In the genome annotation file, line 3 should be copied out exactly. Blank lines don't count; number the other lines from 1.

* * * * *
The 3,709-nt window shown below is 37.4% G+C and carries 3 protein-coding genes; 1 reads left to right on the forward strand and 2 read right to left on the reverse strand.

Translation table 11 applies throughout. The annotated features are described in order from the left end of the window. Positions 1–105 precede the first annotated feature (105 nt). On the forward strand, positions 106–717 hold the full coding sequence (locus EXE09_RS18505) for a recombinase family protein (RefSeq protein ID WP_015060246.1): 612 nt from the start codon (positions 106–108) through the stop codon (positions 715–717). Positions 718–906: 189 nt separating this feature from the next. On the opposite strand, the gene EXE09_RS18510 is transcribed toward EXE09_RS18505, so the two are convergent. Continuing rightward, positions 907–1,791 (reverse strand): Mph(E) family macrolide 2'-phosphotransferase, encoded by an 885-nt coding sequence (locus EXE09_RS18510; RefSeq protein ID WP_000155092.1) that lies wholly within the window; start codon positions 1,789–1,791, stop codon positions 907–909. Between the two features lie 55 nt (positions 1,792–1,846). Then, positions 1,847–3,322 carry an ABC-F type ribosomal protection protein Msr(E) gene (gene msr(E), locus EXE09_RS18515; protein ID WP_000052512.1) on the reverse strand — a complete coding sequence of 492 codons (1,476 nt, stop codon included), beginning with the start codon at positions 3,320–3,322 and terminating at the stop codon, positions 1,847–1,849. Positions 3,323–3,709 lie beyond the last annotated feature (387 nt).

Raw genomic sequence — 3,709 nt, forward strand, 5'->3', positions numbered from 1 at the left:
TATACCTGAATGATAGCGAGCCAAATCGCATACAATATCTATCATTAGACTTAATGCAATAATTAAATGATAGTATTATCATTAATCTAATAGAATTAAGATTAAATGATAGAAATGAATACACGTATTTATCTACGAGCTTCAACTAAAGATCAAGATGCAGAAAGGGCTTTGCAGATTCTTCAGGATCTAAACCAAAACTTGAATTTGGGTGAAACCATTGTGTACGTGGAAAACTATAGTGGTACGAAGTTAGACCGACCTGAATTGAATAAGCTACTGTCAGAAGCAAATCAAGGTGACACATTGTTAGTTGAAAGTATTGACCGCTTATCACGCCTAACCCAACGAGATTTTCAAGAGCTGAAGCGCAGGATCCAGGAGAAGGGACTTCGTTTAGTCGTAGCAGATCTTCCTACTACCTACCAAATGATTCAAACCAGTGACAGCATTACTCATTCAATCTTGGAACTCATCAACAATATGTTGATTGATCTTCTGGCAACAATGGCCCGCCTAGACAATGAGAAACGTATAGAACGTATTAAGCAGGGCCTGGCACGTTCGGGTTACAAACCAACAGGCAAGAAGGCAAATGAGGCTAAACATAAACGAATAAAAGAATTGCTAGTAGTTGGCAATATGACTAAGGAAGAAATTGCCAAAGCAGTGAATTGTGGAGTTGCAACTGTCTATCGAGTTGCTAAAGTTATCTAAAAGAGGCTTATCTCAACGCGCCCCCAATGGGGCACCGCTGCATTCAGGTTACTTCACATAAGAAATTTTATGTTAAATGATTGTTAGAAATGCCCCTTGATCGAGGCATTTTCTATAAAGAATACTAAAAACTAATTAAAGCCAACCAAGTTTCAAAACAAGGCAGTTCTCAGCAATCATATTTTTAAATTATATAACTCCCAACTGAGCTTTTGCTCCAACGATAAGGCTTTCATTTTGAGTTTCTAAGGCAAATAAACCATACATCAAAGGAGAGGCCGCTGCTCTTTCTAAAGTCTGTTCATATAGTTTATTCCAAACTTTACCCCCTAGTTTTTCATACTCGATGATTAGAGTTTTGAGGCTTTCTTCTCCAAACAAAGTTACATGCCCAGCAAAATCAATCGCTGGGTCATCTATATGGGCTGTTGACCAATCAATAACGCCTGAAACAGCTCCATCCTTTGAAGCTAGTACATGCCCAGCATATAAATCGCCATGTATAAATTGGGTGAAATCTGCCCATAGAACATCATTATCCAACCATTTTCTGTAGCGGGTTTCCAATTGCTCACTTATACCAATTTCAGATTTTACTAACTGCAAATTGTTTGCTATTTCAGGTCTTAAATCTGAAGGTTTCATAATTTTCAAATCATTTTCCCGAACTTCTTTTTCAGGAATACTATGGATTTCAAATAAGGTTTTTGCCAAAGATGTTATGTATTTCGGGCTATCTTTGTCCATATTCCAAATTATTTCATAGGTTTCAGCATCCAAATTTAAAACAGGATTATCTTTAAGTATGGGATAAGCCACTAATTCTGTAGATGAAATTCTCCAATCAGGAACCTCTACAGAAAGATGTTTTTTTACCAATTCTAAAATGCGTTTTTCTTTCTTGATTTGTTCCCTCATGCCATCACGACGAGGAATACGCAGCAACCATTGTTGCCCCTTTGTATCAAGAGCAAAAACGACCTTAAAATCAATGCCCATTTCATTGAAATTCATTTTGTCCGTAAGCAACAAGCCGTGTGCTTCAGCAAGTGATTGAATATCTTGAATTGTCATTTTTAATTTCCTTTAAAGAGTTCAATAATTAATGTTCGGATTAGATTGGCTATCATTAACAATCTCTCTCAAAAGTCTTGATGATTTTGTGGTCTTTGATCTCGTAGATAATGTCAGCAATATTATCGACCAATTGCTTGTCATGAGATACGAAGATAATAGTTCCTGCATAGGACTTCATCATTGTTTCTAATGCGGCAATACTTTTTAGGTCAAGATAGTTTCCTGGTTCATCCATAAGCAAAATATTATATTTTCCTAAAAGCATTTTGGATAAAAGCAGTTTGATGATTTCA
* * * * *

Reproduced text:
Raw genomic sequence — 3,709 nt, forward strand, 5'->3', positions numbered from 1 at the left: